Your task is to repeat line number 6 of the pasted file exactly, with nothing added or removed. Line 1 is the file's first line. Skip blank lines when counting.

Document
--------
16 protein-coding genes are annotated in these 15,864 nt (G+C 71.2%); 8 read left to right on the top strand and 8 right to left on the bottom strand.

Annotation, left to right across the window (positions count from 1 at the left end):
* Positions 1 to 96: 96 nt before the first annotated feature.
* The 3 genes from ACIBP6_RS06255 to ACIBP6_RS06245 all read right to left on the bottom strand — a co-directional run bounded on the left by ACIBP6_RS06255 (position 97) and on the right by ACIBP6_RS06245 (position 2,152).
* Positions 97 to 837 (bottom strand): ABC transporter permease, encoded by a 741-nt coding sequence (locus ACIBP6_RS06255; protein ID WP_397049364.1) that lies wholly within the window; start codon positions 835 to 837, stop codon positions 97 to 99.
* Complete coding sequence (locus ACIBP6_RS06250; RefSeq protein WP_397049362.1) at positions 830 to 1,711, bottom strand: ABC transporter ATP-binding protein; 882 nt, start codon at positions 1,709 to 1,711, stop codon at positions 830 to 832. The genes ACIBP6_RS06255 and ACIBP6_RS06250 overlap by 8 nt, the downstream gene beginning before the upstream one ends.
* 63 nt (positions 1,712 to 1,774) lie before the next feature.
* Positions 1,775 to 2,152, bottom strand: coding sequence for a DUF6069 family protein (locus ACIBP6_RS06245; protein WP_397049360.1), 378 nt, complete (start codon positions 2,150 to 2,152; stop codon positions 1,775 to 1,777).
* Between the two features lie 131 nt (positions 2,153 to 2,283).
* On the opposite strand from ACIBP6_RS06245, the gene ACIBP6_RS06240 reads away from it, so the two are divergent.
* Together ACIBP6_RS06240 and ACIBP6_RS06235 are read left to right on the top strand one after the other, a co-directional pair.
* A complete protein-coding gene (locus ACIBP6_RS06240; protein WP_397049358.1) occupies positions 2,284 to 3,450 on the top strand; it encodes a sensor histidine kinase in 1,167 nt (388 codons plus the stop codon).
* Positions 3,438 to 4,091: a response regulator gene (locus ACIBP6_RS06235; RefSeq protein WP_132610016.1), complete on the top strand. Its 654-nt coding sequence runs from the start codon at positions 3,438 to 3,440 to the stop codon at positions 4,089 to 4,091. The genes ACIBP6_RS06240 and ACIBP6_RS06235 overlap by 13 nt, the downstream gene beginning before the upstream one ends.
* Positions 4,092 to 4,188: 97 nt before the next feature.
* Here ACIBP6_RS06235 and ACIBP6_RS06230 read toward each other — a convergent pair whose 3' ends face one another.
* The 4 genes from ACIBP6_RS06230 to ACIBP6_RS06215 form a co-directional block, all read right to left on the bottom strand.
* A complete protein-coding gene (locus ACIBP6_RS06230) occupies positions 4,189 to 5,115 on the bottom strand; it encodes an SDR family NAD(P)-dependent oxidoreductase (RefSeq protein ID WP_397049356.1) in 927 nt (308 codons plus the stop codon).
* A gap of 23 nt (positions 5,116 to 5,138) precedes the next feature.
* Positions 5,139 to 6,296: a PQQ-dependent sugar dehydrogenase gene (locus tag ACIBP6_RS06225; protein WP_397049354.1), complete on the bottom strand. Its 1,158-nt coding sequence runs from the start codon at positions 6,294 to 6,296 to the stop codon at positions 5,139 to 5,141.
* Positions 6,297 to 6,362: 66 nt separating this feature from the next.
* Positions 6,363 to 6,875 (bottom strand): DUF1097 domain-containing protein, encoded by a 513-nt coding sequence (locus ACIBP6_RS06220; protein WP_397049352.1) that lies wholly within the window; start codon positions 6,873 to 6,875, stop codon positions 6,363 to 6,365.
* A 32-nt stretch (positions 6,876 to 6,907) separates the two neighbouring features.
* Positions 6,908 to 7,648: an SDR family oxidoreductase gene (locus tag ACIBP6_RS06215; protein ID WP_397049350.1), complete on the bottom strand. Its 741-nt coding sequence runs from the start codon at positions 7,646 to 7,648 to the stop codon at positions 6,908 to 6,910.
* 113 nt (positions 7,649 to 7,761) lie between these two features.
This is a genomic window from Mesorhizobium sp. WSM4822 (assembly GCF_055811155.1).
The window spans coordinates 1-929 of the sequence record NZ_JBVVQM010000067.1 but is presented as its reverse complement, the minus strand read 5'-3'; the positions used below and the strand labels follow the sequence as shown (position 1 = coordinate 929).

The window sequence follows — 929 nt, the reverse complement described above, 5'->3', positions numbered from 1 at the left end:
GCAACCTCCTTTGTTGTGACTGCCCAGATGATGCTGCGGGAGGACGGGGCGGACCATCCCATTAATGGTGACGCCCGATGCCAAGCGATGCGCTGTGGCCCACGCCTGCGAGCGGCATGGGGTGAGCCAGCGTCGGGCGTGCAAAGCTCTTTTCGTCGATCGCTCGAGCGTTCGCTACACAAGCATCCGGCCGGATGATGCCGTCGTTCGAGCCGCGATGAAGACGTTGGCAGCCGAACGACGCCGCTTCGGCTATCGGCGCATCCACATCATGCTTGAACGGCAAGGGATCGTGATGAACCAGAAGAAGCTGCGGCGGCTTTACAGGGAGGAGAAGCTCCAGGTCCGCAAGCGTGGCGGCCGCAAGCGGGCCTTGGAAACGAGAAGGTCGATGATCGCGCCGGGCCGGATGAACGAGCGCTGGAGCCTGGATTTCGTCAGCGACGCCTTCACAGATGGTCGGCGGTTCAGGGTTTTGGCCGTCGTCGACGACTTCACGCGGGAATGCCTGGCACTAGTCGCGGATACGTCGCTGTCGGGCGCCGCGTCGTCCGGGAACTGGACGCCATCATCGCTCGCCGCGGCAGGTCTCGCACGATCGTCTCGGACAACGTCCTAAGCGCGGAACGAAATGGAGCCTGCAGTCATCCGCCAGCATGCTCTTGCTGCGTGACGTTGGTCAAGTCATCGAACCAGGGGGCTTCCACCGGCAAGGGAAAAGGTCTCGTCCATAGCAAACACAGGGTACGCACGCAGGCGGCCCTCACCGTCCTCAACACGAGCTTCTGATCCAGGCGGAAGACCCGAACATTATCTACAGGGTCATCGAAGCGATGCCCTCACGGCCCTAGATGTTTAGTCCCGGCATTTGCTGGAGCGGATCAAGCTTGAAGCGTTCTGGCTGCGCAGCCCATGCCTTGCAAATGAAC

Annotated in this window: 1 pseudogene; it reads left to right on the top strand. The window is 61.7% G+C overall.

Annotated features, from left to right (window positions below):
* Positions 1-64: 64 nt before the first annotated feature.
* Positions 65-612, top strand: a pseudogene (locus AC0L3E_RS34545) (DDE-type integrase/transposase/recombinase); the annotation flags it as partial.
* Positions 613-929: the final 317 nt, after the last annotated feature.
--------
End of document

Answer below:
* Complete coding sequence (locus ACIBP6_RS06250; RefSeq protein WP_397049362.1) at positions 830 to 1,711, bottom strand: ABC transporter ATP-binding protein; 882 nt, start codon at positions 1,709 to 1,711, stop codon at positions 830 to 832. The genes ACIBP6_RS06255 and ACIBP6_RS06250 overlap by 8 nt, the downstream gene beginning before the upstream one ends.